Dialogue open to `everyday people'

October 06, 2007|By GREGORY KANE

It was the end of a busy six-day period for April Yvonne Garrett this week when she moderated a community discussion in East Baltimore about immigration.

"Close your eyes," Garrett told those assembled in a room at the Enoch Pratt Free Library branch at Orleans Street and Central Avenue, "and imagine yourself in their position."

The people Garrett wanted her listeners to empathize with were the Mexicans they'd just seen in the documentary Al Otro Lado (To The Other Side), which presented the issue of immigration from the point of view of Mexicans who enter the United States -- quite often illegally -- to seek employment.

Less than a week before the immigration forum -- co-sponsored by Wide Angle Youth Media and an organization Garrett founded called Civic Frame -- Garrett held a fundraiser that featured as guests Cornel West of Princeton University and journalist Tavis Smiley. It must have been quite a hectic schedule for Garrett, but don't think she's going to let up.

Garrett is the president of Civic Frame. The goal of the nonprofit organization, according to its exquisitely designed Web site, is to "use media arts and intellectual work to encourage civic dialogue and critical thinking about pressing social issues."

OK, so Garrett doesn't actually, thank goodness, talk that way. The City College graduate is quite the fascinating speaker, especially when she's moderating one of Civic Frame's many public forums. Her very first was on affirmative action, held on the Baltimore City Community College's Liberty campus several years ago.

Since then, there have been other forums held in various cities (there are Civic Frame affiliates in 11 other American metropolises) on mental health, the working poor, race and ethnicity in America and the death penalty, to name only four.

Garrett was the first in her family to attend college. She has a degree in Islamic studies from Kenyon College, one in education from the Teachers College of Columbia University and another in African-American religious history from Harvard. Her work as president of Civic Frame is now her full-time job -- "I hope it will be my life's work forever," she said -- but she previously worked at Emory University, Columbia University, Harvard University and for the national office of the National Association for the Advancement of Colored People.

Working at so many universities allowed Garrett to experience an exciting intellectual atmosphere. She enjoyed the discussions that academics and students would have about critical issues of the day, but she noticed one thing was missing.

"The work was really vibrant," Garrett said of the studies being done in higher education about issues such as the death penalty and the working poor, "but it wasn't trickling down to the communities. It wasn't reaching everyday people."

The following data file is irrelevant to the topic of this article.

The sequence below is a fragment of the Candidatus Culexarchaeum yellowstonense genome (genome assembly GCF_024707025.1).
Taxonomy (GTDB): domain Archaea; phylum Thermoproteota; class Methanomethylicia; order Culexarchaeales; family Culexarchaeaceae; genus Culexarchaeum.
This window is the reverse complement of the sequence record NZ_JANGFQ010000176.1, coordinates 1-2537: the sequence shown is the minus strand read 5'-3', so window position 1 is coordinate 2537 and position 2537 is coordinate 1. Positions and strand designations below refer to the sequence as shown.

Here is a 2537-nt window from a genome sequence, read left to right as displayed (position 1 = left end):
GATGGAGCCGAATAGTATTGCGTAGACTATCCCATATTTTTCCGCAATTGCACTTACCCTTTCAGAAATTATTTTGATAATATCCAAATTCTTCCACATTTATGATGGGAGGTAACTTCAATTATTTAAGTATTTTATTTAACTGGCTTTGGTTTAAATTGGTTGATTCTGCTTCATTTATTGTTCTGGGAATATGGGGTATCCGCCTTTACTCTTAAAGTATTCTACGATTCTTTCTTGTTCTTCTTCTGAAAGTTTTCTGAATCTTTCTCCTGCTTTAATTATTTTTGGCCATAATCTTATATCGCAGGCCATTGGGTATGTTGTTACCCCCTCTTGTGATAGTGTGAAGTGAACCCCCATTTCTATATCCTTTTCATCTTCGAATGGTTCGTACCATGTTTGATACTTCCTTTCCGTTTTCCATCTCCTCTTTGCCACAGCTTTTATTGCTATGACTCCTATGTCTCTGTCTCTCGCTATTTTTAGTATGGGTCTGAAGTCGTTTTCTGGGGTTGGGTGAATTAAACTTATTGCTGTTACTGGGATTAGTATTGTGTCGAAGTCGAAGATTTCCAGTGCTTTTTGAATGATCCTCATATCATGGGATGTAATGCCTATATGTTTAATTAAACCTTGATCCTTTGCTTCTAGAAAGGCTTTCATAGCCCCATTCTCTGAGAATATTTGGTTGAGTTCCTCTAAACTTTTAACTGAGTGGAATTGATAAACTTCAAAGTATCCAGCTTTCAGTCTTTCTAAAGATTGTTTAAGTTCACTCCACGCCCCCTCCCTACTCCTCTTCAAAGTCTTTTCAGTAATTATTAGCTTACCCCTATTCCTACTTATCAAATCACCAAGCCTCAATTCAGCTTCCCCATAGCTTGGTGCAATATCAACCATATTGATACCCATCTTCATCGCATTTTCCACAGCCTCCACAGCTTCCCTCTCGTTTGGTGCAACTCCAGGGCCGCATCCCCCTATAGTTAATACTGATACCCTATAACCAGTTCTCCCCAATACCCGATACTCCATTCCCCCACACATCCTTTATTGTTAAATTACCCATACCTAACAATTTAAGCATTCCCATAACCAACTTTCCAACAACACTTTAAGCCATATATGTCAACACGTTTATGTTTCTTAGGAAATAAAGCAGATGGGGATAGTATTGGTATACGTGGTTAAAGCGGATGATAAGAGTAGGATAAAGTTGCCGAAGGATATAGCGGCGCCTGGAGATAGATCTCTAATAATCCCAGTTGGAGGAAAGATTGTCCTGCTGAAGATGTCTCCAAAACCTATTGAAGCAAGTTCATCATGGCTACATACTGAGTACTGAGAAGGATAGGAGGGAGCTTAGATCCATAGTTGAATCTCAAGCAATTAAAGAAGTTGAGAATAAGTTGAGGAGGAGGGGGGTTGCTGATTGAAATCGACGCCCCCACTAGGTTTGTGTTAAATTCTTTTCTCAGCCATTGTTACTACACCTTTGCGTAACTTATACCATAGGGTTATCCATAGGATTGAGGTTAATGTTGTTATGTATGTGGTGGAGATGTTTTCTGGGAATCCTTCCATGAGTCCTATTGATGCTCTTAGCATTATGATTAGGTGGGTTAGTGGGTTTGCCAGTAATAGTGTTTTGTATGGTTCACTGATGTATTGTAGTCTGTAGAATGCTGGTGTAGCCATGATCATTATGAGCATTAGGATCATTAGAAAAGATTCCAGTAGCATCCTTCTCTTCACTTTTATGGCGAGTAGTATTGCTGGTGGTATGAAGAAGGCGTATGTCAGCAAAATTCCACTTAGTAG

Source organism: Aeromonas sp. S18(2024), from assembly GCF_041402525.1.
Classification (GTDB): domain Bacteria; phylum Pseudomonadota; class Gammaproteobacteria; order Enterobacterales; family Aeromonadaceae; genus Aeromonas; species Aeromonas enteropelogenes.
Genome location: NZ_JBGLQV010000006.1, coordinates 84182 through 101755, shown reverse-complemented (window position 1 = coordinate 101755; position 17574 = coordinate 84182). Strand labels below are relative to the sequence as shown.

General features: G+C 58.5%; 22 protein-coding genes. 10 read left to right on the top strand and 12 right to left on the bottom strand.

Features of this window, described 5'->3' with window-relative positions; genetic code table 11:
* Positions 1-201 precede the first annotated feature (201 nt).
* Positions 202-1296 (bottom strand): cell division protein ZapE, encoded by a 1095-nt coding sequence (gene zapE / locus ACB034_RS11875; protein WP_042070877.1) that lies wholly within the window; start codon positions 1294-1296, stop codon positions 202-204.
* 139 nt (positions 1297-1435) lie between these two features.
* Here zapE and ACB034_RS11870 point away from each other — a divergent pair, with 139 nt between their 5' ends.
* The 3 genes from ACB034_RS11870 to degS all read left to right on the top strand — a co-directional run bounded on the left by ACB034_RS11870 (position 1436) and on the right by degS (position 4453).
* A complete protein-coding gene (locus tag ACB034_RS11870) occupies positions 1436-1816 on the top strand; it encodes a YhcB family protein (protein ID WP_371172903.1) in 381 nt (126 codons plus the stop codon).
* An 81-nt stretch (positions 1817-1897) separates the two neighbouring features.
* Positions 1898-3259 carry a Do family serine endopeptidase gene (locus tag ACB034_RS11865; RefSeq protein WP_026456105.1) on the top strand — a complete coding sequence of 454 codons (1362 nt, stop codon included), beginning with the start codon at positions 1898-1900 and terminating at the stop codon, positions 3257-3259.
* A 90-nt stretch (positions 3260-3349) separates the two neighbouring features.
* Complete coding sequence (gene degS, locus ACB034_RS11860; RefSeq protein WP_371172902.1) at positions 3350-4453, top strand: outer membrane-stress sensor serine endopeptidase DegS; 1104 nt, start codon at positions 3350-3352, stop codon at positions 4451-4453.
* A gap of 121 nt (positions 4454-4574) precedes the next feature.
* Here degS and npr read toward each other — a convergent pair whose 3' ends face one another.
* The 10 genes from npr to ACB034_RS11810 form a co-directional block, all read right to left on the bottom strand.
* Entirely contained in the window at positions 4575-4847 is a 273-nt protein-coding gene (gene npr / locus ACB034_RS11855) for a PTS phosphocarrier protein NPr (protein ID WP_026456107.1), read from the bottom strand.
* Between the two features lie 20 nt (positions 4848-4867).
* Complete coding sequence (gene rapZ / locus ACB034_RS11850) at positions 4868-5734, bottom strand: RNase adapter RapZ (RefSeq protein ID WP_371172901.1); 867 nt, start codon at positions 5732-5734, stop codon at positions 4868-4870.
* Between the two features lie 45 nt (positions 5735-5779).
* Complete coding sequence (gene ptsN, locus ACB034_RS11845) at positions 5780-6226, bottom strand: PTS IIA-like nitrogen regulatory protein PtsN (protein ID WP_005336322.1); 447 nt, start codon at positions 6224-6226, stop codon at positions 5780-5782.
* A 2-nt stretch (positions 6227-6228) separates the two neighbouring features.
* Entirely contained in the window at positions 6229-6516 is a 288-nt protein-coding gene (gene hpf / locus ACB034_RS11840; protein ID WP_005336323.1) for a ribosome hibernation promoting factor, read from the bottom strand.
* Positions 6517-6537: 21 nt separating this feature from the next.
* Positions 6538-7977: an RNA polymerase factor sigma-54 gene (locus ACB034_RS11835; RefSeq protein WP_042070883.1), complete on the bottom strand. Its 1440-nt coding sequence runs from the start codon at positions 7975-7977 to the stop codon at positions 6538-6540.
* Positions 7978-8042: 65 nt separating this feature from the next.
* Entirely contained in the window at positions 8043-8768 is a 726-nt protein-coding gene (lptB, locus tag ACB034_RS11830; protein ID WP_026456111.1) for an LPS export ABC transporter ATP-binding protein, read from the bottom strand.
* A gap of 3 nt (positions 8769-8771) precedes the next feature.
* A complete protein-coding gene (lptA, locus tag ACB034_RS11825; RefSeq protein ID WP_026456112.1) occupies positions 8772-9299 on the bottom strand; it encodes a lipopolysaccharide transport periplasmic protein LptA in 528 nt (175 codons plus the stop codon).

The idea behind Civic Frame is to take those discussions usually held on college campuses and bring them to people who, ordinarily, might not go anywhere near a college or university. That was certainly the case at the Pratt library on Orleans Street on Tuesday. Black, white and Latino residents who lived nearby dropped in to view Al Otro Lado and snippets from a shorter film produced by Wide Angle Youth Media that focuses on the lives of five young Baltimore Latinos.

To set up the immigration forum, Garrett talked to several people who work regularly with Baltimore's Latino population. She invited Anna White from the Mayor's Office of International and Immigrant Affairs to advise recent immigrants on the city programs available to help them. Garrett had Leon Faruq of Operation Safe Streets talk about efforts to curb violent crime in East Baltimore.

"For us, it was the beginning of a conversation about immigration," Garrett said. "This is not a one-shot deal, and there are so many levels to this conversation. It's a very complicated issue, and people feel very strongly and emotionally about it."

Garrett said she's found that Civic Frame forums tend to be "intimate" and "personal," in the sense that no two attendees may leave feeling the same way.

That was certainly true of Al Otro Lado. I most certainly did empathize with one immigrant who got caught crossing the border and justified his actions by saying that he needed a house and a bank account as a requirement to enter the United States.

"If I have all that, why would I come here?" the man asked. "The government of Mexico doesn't care. They eat whether I work or not."

But there were other illegal immigrants who flagrantly used the G-word -- i.e., gringo -- in referring to Americans. For them I have a word of advice:

You'll get a lot more sympathy for your plight if you stop using the word.


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